Women march during a demonstration in Sanaa on September 8, 2011.

(Sanaa) - Yemen should protect women’s rights by ensuring that its new constitution has adequate protections for women, Human Rights Watch said in a letter to the head of the Rights and Freedoms Working Group of its National Dialogue process that was made public today.

Yemen’s National Dialogue was created to bring together all segments of Yemeni society to set the direction for the country’s future, including creating the building blocks for a new constitution. The Rights and Freedoms Working Group is responsible for human rights, including women’s rights. A committee will be created to draft the new constitution when the National Dialogue concludes its work in September 2013, though its end date may be extended. The constitution will be adopted after passage by a national referendum.

“It’s no exaggeration to say that the future of Yemen’s women and girls is going to depend on the Rights and Freedoms Working Group’s efforts on behalf of their rights,” said Rothna Begum, Middle East and North Africa women’s rights researcher at Human Rights Watch. “This is a historic opportunity for Yemen to end the deeply entrenched discrimination against its women in both law and in practice.”

Yemeni women face severe discrimination in all aspects of their lives, Human Rights Watch said. Women cannot marry without the permission of their male guardians; they do not have equal rights to divorce, inheritance or child custody, and a lack of legal protection leaves them exposed to domestic and sexual violence. Yemen has high levels of child marriage, with girls as young as eight forced into marriage.

In its letter to the Rights and Freedoms Working Group, Human Rights Watch set out the key issues affecting women’s rights. Human Rights Watch made a series of recommendations calling on the working group to ensure women in Yemen equal rights, promote their right to equal participation in the political process, and protect them from discrimination and gender-based violence.

The new constitution should have clear and explicit provisions to guarantee women full equality including before the law in accordance with international law and treaties, Human Rights Watch said. The constitution should require positive measures to achieve the full and equal empowerment of women so they can access their rights fully on the same basis as men. It should also prohibit discrimination on the grounds of sex, gender, marital status, pregnancy, or other gender-specific attributes and ensure that all forms of discrimination are prohibited.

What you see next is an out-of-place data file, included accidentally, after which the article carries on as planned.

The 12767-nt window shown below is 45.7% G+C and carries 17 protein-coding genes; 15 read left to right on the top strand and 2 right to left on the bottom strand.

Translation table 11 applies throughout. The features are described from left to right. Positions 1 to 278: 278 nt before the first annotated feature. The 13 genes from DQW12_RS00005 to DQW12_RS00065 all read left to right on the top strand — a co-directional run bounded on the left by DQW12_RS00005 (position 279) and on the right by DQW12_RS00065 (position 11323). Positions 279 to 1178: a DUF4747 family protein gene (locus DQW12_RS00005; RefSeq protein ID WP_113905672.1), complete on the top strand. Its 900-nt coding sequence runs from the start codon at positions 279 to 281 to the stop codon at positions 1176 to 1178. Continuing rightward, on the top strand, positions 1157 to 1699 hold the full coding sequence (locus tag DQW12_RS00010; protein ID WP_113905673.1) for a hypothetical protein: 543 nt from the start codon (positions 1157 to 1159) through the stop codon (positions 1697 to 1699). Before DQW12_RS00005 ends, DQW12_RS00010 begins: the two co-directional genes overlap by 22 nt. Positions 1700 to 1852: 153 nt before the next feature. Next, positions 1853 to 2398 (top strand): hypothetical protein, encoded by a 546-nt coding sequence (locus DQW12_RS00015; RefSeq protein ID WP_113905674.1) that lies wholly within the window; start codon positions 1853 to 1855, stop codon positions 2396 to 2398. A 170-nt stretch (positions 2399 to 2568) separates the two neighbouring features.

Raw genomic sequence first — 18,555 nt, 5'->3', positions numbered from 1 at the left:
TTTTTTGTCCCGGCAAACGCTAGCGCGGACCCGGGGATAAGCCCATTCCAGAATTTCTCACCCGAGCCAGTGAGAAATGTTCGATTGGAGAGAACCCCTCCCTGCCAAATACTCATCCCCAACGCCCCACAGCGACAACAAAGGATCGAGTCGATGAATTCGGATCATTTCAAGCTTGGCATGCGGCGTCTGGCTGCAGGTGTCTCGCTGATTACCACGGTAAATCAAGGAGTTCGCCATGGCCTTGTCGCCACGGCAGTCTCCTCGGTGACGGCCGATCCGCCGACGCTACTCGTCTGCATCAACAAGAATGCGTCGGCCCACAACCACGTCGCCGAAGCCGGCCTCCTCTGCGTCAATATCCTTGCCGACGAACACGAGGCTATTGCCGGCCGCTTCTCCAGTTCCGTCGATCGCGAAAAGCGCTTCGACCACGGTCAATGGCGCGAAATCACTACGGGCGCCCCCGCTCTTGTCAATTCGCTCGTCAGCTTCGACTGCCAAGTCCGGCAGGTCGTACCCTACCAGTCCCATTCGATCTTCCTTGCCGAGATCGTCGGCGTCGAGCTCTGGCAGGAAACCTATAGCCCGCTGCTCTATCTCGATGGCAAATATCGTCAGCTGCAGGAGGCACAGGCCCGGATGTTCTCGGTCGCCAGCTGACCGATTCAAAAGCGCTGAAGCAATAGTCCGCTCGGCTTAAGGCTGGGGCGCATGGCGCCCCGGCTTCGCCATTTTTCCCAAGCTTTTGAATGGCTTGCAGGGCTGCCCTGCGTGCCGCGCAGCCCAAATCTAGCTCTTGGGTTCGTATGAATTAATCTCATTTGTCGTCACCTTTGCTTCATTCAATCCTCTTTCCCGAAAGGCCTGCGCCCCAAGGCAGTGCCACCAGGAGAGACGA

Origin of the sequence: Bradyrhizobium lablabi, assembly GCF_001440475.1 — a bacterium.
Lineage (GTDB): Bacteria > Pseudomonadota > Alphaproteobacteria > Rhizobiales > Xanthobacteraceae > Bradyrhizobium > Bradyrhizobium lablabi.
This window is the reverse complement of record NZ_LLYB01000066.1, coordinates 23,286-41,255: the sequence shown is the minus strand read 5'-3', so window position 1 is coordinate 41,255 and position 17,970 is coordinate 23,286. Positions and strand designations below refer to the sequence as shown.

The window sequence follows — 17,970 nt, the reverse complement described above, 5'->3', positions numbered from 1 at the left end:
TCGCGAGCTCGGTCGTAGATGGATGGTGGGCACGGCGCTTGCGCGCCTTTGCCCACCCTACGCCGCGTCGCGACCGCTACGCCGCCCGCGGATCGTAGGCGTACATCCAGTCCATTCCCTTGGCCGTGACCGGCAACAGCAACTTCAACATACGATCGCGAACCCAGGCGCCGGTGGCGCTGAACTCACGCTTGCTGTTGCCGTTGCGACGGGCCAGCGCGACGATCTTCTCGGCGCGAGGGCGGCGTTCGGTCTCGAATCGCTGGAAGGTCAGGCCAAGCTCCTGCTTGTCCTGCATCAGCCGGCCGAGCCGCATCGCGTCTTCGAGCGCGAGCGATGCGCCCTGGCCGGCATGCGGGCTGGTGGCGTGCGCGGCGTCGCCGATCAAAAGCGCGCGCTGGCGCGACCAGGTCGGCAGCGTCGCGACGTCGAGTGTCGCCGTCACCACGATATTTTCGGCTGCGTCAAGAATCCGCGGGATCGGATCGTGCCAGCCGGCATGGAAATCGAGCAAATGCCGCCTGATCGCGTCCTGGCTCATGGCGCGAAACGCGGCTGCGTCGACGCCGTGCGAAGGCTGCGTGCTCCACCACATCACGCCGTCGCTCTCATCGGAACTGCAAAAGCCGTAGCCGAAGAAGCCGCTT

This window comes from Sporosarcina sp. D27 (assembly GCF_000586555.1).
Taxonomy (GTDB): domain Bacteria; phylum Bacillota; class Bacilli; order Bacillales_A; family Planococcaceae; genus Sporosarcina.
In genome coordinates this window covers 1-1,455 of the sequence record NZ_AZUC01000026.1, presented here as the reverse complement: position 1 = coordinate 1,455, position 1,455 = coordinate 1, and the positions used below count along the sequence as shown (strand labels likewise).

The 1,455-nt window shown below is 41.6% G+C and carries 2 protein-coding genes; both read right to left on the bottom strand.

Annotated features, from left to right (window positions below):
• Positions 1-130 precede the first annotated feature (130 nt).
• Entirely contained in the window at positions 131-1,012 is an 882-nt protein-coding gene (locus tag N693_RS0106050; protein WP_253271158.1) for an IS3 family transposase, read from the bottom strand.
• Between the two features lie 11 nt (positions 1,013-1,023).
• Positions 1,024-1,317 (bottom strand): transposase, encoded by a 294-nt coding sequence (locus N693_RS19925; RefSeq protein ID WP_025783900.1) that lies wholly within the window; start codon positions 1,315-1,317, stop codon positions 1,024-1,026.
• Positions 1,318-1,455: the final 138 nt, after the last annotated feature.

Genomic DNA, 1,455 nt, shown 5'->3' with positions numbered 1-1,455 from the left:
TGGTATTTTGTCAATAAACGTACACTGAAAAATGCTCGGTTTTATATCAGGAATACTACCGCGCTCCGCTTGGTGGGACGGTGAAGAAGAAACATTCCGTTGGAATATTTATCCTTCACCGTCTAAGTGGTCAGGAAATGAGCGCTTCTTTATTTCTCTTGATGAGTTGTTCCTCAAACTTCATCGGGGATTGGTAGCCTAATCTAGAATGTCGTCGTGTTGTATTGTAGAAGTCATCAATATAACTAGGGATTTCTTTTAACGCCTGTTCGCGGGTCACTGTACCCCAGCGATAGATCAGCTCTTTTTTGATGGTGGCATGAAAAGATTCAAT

The Working Group on Rights and Freedoms should recommend the adoption of measures to specifically address social and cultural impediments to women’s full participation in political life, even where their rights are legally and constitutionally guaranteed and protected, Human Rights Watch said. These could include public awareness campaigns about women’s rights, capacity building for women to take part in civic affairs, and support for women leaders.

Yemen’s new constitution should include provisions that define gender-based violence as a form of discrimination and direct the authorities to take steps to prevent and respond to it. Yemen’s legislature should then enact laws to end all forms of violence against women and girls.

The constitution should also contain a provision affirming that women have equal rights with men to enter into marriage on the basis of their full and free consent, equal rights within marriage and in the case of its dissolution, and equal inheritance rights with men. The personal status law and other laws should be revised to remove all provisions that discriminate against women.

Child marriage, one of the most severe forms of gender discrimination, is common in Yemen.  Early marriages may cause girls serious physical and emotional harm, and deny them their education and other opportunities. Yemen should set the minimum age for marriage at 18, Human Rights Watch said. 

The National Dialogue began on March 18, over a year after the ouster of President Ali Abdullah Saleh. It involves the participation of 565 people, 28 percent of them women, representing a cross-section of Yemeni society. The dialogue includes discussion over grievances by those in the South who have called for secession as well as in the northern Sa’da region, national reconciliation and transitional justice, state-building, good governance, the role of armed and security forces, the protection of vulnerable groups, rights and freedoms, and development.

Recommendations from the National Dialogue will serve as a basis for drafting a constitution. Following a referendum in which a constitution is approved, general elections will then take place, concluding the planned two-year transitional period.

“Women took part alongside men in Yemen’s uprising,” Begum said. “Members of the National Dialogue have a responsibility to women and girls in Yemen to ensure that their rights are fully protected in the constitution and to see to it that they can live their lives free from discrimination and violence.”